The sciatic nerve of the toad Xenopus laevis as a physiological model of the human cochlear nerve

Robert P. Morse, Edward F. Evans

Research output: Contribution to journalArticle

Abstract

The response of single fibres of the human cochlear nerve to electrical stimulation by a cochlear implant has previously been inferred from the response of the cochlear nerve in other mammals. These experiments are hindered by stimulus artefact and the range of stimulus currents used is therefore much less than the perceptual dynamic range (from threshold to discomfort) of human subjects. We have investigated use of the sciatic nerve of the toad Xenopus laevis as a convenient physiological model of the human cochlear nerve. Use of this completely dissected nerve reduces the problems of stimulus artefact whilst maintaining the advantages of a physiological preparation. The validity of the model was assessed by measuring the refractory periods, excitation time-constant, and relative spread of single fibres using microelectrode recording. We have also investigated the response of nerve fibres to sinusoidal stimulation. Based on these measurements, we propose that the sciatic nerve may be a suitable model of the human cochlear nerve if the timescales of stimuli are decreased by a factor of about five to compensate for the slower dynamics of the sciatic nerve and if noise is added to the stimuli to compensate for the lower internal noise of sciatic nerve fibres.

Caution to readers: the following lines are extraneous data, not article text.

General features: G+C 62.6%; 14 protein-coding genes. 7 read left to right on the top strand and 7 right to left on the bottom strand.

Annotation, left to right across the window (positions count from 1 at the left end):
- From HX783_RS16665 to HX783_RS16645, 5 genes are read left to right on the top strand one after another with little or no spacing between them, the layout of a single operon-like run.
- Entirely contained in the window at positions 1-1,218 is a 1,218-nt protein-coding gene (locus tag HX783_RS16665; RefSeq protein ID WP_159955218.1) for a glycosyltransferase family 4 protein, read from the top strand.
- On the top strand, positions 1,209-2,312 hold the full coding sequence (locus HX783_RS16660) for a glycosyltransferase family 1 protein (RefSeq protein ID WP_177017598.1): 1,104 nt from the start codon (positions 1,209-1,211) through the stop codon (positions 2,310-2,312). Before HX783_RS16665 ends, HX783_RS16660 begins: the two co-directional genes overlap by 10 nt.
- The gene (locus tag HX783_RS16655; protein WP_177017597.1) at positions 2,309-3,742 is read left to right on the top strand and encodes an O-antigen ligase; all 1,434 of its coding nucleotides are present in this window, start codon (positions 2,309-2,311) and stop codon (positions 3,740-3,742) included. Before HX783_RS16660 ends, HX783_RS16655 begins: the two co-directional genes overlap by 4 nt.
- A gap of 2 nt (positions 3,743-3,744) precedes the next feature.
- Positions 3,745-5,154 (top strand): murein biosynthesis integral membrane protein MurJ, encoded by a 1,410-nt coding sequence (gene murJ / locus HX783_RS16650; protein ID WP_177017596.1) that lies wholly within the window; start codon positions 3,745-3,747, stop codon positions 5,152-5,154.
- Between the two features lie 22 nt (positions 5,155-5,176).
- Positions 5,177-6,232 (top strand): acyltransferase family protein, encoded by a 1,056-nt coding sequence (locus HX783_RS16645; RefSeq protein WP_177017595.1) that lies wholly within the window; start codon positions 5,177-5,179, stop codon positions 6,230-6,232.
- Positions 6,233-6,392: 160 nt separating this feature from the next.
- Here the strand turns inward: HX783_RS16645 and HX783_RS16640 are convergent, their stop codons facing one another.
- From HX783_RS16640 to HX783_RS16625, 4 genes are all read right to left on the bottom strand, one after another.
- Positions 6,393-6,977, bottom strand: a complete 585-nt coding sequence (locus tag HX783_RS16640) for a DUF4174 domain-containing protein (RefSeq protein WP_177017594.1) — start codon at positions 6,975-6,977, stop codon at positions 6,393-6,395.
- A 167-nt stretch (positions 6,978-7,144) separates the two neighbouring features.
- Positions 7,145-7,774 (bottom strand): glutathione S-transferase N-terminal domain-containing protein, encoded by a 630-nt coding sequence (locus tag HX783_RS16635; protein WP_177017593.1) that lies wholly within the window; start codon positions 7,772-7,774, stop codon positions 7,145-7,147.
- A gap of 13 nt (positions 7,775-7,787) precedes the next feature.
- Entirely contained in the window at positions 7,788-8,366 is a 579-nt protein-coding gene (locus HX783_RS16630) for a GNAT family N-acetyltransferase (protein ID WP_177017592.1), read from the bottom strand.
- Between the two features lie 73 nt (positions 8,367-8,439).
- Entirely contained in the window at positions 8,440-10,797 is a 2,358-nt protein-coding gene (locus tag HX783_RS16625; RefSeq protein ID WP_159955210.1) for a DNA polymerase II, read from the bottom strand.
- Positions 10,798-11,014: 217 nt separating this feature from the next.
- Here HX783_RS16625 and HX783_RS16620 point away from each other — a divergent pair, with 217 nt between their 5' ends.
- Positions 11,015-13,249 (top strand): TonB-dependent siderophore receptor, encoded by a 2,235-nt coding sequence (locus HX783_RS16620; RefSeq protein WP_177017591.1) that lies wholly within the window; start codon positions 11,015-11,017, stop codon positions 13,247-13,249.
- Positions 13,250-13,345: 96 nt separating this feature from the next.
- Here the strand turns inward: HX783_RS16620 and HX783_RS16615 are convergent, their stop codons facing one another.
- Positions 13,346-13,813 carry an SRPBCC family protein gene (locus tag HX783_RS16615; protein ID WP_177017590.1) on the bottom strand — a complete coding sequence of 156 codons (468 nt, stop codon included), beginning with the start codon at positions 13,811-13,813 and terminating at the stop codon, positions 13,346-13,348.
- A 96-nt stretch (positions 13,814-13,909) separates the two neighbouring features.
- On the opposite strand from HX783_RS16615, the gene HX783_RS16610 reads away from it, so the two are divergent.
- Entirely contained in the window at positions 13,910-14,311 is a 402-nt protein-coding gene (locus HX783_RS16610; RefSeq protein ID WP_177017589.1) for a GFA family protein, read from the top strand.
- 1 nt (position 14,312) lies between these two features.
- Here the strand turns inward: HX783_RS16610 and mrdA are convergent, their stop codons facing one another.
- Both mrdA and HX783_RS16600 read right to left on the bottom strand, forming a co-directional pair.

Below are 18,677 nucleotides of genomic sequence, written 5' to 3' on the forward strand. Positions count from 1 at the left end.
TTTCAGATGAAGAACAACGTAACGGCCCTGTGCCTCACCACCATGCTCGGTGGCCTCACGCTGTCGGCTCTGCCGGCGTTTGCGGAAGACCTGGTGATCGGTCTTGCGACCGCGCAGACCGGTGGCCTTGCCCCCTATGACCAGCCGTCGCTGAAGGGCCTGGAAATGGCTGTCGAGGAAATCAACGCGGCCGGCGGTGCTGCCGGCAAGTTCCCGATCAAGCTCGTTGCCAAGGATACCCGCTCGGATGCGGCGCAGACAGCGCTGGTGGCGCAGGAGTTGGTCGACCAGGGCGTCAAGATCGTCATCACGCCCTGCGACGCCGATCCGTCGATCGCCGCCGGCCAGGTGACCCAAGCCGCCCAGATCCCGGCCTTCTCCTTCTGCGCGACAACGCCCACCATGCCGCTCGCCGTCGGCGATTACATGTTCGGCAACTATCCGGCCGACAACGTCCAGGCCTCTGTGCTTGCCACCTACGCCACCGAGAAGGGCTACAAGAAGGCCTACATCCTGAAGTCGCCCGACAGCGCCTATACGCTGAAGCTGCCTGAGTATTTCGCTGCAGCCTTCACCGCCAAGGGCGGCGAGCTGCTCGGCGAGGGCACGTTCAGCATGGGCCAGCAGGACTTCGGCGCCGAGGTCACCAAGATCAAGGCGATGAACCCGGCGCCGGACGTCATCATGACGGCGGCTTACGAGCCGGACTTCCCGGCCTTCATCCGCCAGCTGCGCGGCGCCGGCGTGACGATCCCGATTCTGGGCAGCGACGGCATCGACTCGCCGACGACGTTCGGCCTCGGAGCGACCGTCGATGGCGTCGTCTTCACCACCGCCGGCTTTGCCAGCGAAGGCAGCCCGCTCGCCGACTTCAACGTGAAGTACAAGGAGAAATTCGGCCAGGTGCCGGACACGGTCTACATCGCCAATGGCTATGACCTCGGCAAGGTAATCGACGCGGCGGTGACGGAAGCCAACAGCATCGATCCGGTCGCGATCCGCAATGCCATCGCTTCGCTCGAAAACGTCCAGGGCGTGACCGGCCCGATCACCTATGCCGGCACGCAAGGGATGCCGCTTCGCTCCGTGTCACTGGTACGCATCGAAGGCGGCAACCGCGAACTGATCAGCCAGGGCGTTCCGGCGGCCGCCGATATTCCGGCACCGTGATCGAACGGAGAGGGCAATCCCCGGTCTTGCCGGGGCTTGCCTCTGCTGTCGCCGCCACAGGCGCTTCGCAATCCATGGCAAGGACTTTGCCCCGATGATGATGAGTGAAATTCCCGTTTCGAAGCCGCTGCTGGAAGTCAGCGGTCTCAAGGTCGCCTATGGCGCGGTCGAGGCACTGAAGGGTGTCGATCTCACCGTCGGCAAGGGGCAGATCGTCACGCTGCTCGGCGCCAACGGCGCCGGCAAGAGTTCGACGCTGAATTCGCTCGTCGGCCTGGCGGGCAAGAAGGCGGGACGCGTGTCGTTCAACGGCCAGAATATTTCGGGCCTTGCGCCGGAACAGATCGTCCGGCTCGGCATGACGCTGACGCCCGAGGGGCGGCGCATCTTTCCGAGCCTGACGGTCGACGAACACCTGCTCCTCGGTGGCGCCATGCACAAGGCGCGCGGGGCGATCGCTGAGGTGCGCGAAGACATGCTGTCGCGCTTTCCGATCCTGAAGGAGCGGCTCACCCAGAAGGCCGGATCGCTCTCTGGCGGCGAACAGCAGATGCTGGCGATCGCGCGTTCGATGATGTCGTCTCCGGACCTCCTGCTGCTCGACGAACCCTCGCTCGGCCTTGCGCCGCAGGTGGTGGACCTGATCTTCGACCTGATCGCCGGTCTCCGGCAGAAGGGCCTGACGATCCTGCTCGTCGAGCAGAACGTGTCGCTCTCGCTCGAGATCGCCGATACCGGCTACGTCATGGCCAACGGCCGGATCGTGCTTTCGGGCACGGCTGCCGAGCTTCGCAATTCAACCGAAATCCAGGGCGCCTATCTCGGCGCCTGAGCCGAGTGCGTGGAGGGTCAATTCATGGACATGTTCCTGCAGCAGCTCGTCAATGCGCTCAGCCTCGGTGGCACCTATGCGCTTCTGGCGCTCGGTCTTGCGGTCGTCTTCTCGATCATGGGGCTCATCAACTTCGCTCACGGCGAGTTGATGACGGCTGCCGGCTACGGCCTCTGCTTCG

Original languageEnglish
Pages (from-to)97-118
Number of pages22
JournalHearing Research
Volume182
Issue number1-2
Early online date14 Aug 2003
DOIs
Publication statusPublished - Aug 2003

Keywords

  • xenopus laevis
  • cochlear implants
  • cochlear nerve
  • cortical synchronization
  • electric stimulation
  • electrophysiology
  • time factors
  • synapses
  • sciatic nerve

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